An up bar or down bar is determined from the previous close to the current close, in whatever timeframe you are working.
Volume is an important measurement of Market Activity.
At times of high activity (or high volume), volume can be seen as making an 'Effort' or having 'Force' upon price.
Low volume (or activity) can suggest a lack of effort or force on price.
This is because VSA/Wyckoff is built around the three laws
Weakness, when it is seen, will initially be seen on an Up Bar.
Strength, when it is seen, will initially be seen on a Down Bar.
These two comments are strongly pushed during educational VSA webinars, and they can confuse many, especially when getting started.
What they are saying is not that every decent up bar is weak (or that every decent down bar is strong) but that in a strong market (for instance), when serious weakness does eventually enter a market (weakness which will possibly change the overall trend), it will be initially on an up bar.
Obviously the reverse is also true, In a weak market, when serious strength does eventually enter the market (strength which will possibly change the overall trend), it will be initially on a down bar.
So whenever a widespread up bar is encountered (often on a good news announcement), particularly one with quite high volume, be wary (or aware) that although the bar may look really strong and full of buying, it may be a sign of potential weakness, or possibly the beginning of weakness entering the market (further price action is used to measure this potential weakness or strength).
When this occurs, the high volume can only be present if someone is happy to be selling, satisfying all of the demand which has been generated.
This is because larger holders cannot easily just sell their holdings, so when they choose to begin reducing their holdings. They generally need a positive event (such as a good news announcement) to increase demand in the market substantially, and then they can sell into the strong demand that the announcement encourages.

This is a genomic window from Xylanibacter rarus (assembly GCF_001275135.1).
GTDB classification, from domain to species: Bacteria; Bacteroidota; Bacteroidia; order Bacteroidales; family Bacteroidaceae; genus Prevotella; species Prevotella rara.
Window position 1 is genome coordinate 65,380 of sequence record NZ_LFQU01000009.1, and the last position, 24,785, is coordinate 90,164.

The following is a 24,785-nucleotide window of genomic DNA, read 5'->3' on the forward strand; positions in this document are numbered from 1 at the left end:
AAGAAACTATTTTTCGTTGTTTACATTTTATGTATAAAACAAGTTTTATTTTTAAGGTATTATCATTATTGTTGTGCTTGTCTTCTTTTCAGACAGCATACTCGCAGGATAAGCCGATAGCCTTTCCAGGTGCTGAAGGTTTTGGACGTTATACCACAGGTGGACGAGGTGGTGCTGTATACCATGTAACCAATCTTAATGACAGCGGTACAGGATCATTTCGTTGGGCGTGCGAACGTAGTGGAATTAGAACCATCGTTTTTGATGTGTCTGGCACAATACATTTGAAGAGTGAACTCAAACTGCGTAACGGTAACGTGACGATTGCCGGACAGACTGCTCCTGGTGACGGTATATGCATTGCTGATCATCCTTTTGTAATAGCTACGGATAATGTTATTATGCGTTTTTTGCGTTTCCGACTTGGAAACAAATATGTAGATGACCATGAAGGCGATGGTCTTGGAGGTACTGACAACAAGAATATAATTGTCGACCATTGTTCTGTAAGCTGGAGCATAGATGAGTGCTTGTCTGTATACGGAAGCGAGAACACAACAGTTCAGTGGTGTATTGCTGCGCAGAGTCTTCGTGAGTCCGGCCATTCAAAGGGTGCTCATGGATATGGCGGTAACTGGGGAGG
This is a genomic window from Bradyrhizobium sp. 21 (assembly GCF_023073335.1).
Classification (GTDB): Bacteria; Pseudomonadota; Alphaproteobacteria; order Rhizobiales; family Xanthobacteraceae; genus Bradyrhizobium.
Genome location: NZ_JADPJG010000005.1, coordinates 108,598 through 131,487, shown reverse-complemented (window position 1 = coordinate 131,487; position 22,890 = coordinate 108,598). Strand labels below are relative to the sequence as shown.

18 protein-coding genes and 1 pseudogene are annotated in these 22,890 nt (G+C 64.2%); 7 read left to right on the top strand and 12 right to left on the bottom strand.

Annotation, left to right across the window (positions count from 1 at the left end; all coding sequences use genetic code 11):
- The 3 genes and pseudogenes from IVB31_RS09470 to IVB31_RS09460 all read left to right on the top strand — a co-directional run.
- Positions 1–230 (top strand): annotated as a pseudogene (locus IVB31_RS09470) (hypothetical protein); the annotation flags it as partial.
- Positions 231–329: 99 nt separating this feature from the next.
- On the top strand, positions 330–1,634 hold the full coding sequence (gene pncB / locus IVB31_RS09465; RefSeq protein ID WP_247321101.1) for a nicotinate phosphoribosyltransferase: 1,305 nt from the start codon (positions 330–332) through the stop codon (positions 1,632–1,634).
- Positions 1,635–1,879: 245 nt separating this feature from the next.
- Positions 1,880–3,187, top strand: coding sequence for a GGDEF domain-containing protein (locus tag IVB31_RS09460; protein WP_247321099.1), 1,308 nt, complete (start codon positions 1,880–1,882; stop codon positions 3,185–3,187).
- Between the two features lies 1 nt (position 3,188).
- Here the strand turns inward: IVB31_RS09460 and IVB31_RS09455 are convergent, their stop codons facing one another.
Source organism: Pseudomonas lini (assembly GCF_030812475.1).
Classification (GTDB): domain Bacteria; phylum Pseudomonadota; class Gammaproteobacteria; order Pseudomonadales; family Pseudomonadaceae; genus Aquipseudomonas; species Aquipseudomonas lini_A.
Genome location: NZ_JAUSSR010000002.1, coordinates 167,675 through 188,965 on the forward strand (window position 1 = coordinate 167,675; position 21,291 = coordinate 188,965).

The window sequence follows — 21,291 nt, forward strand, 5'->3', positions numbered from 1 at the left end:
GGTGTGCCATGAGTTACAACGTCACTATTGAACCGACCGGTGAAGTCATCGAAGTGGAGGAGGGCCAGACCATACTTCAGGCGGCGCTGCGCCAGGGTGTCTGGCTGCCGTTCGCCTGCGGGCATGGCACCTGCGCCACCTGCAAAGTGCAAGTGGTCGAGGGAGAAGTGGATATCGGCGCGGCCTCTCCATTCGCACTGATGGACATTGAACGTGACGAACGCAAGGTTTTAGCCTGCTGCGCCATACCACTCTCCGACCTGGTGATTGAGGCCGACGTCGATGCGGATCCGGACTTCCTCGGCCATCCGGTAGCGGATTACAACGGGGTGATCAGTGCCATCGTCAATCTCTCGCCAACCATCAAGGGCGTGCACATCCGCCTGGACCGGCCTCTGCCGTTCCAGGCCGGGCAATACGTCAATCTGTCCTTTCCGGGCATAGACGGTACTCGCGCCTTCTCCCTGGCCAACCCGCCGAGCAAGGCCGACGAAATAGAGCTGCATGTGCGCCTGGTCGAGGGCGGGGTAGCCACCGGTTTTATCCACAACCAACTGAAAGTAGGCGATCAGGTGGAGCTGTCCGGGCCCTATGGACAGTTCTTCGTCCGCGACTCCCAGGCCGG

At times these events can be strung out for multiple days (if the news is good enough). Where these larger holders may even 'keep the price up' by buying some more when necessary, if demand begins to wane a little, attempting to give the market confidence the higher prices are justified, and encouraging further buying (finance news services may also be used to ferment further interest, especially in larger cap stocks, or particularly interesting news).
Another interesting and intuitive way of looking at price action and volume is as "Stored Information".
In turn this is why a shorter timeframe has much less of an influence on the chart than a longer timeframe like a weekly chart (for instance).
In general a single bar has an influence of (roughly) 1 to 3 future bars (depending on its strength - as volume), so a potentially strong or weak 10min bar will have about 10 to 30 minutes of influence on the chart (remembering that if further strong or weak bars keep coming after the initial one, the influence of strength/weakness on the chart will cantilever forward), and vice versa, the potentially strong/weak weekly bar will have up to 1 to 3 weeks of future influence on the chart.
The reason for this is the 'stored information' (as price action and volume) within each bar. There is so much more stored information within a weekly bar, as there is, compared to a 10min bar (for instance).
All this stored information makes a big difference, not only to the further price action on the chart, but also to potential support and resistance (SR) levels.
That is why a weekly SR level is so much stronger on a chart, than a 10min SR Level is.
The weekly SR level has so much more information contained within it, and it is all that stored information which makes the weekly SR level much stronger, and vice versa, the 10min bar has only 10 minutes of price action and volume contained within it, and so in comparison, it cannot be as strong.